A North Macedonia citizen spent 11 months in a Greek jail suspected of drug trafficking after Greek police mistook a bag of baking flour he was carrying for heroin.
The incredible story of the 38-year-old resident of a village just north of the Greek border in North Macedonia was revealed by Greek newspaper Efimerida ton Syntakton on Friday.
According to the report, the man from the village of Stromnitsa, whose name was not made public, was arrested in January of 2018 after he crossed into Greek territory holding a packet of flour.
Although his crossing was illegal, it is common for people of neighboring villages, separated by borders, to cross into each other’s territory.
Despite his protestations, Greek police arrested the man on suspicion of drug trafficking and sent him to jail, pending a trial.
A sample of the “suspicious” substance was sent to a police laboratory in Athens to ascertain whether it was cocaine, heroin or some other drug.
Meanwhile, a Greek prosecutor brought criminal charges against the man, who continued to maintain his innocence. He explained that one of his compatriots in Stromnitsa gave him the packet of flour so that he could deliver it to a friend in the Greek village of Kavalari, just across the border.
Police investigators and the prosecutor were not convinced, and the man was jailed pending trial.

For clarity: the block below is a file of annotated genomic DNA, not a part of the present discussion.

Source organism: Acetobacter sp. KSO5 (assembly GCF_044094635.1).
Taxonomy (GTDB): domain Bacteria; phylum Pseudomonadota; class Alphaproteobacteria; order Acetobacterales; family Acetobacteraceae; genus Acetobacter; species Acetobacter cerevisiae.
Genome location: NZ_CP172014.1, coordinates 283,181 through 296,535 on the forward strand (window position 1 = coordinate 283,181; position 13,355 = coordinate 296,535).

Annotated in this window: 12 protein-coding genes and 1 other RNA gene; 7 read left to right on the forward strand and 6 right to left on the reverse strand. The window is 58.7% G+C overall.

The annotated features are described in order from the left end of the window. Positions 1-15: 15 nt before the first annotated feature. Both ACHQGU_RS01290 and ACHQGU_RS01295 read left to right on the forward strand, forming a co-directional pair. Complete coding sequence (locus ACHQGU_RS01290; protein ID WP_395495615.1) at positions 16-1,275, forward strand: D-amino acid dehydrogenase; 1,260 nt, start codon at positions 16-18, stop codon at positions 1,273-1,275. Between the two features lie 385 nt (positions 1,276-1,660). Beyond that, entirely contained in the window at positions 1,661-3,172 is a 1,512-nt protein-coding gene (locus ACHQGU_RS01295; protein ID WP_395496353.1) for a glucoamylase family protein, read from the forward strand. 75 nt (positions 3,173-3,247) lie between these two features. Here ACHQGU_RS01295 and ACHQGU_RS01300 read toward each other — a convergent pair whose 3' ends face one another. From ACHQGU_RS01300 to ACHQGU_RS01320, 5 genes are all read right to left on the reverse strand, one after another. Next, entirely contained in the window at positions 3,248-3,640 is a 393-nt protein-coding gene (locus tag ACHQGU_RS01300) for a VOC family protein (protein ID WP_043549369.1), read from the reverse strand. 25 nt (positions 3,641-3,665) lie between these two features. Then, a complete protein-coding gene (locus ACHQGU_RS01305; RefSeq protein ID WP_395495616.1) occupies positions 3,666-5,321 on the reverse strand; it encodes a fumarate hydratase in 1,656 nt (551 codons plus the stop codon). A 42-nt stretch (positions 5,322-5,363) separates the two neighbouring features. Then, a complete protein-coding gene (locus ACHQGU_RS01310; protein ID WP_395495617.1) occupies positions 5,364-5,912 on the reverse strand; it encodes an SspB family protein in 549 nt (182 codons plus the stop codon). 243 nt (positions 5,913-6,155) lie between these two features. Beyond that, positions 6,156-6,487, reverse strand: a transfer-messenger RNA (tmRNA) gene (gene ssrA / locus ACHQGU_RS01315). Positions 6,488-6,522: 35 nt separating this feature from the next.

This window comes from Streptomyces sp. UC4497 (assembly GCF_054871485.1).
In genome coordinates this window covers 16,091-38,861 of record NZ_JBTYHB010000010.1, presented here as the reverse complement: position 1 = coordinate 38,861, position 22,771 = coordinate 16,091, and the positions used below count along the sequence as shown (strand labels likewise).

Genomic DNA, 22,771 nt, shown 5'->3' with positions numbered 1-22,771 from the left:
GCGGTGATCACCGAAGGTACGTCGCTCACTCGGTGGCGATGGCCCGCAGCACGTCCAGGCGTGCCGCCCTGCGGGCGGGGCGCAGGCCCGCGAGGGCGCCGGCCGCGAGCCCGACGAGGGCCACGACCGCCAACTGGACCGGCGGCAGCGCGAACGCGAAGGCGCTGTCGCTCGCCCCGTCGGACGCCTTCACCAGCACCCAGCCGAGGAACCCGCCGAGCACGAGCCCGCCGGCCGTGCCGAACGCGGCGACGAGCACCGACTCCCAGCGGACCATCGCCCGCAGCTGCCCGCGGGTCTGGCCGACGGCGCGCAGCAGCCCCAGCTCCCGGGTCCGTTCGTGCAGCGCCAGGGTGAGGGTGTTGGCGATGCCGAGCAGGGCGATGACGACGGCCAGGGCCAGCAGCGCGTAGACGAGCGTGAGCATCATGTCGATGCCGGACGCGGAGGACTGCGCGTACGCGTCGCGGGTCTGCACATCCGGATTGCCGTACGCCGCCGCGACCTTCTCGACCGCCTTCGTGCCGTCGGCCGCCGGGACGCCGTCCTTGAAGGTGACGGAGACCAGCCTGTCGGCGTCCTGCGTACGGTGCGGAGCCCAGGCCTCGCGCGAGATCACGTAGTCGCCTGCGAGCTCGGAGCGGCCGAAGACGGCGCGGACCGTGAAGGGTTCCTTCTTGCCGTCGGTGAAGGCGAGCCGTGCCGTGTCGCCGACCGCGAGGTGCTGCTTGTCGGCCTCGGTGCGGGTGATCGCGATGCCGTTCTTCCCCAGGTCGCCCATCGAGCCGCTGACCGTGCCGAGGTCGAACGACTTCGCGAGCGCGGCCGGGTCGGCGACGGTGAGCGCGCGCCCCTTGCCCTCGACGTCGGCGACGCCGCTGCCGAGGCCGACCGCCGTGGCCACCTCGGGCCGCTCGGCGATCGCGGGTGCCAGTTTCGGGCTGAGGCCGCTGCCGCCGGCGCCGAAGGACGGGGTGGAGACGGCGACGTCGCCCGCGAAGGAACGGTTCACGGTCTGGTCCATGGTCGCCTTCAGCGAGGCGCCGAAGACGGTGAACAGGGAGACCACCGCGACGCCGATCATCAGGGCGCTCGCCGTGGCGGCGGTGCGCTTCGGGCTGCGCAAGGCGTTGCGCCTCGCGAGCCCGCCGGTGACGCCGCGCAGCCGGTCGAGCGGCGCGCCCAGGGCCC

On March 6, 2019, in an official document, the Athens’ police laboratory clarified that the “suspicious” powder had nothing to do with drugs. Tests showed that it was indeed 100% pure baking flour.
The exculpatory document was duly forwarded to the judicial authorities but was somehow lost. Inexplicably, after many months it was finally discovered last week — and an appeals court in Thessaloniki was able to acquit the man of the charges.
“It is a shame that no one has noticed the document,” said Prosecutor Despina Sidiropoulou upon acquitting the unfortunate man.
“From the first moment, the man said that he had nothing to do with drugs and that he was simply transporting a package to do a service to a friend. He remained in prison for 11 months without for no reason,” stated his defense lawyer, Morphis Vassilakeris.
According to the newspaper’s report, the wrongly-incarcerated man is about to appeal to the European Court of Human Rights, seeking damages from the Greek state.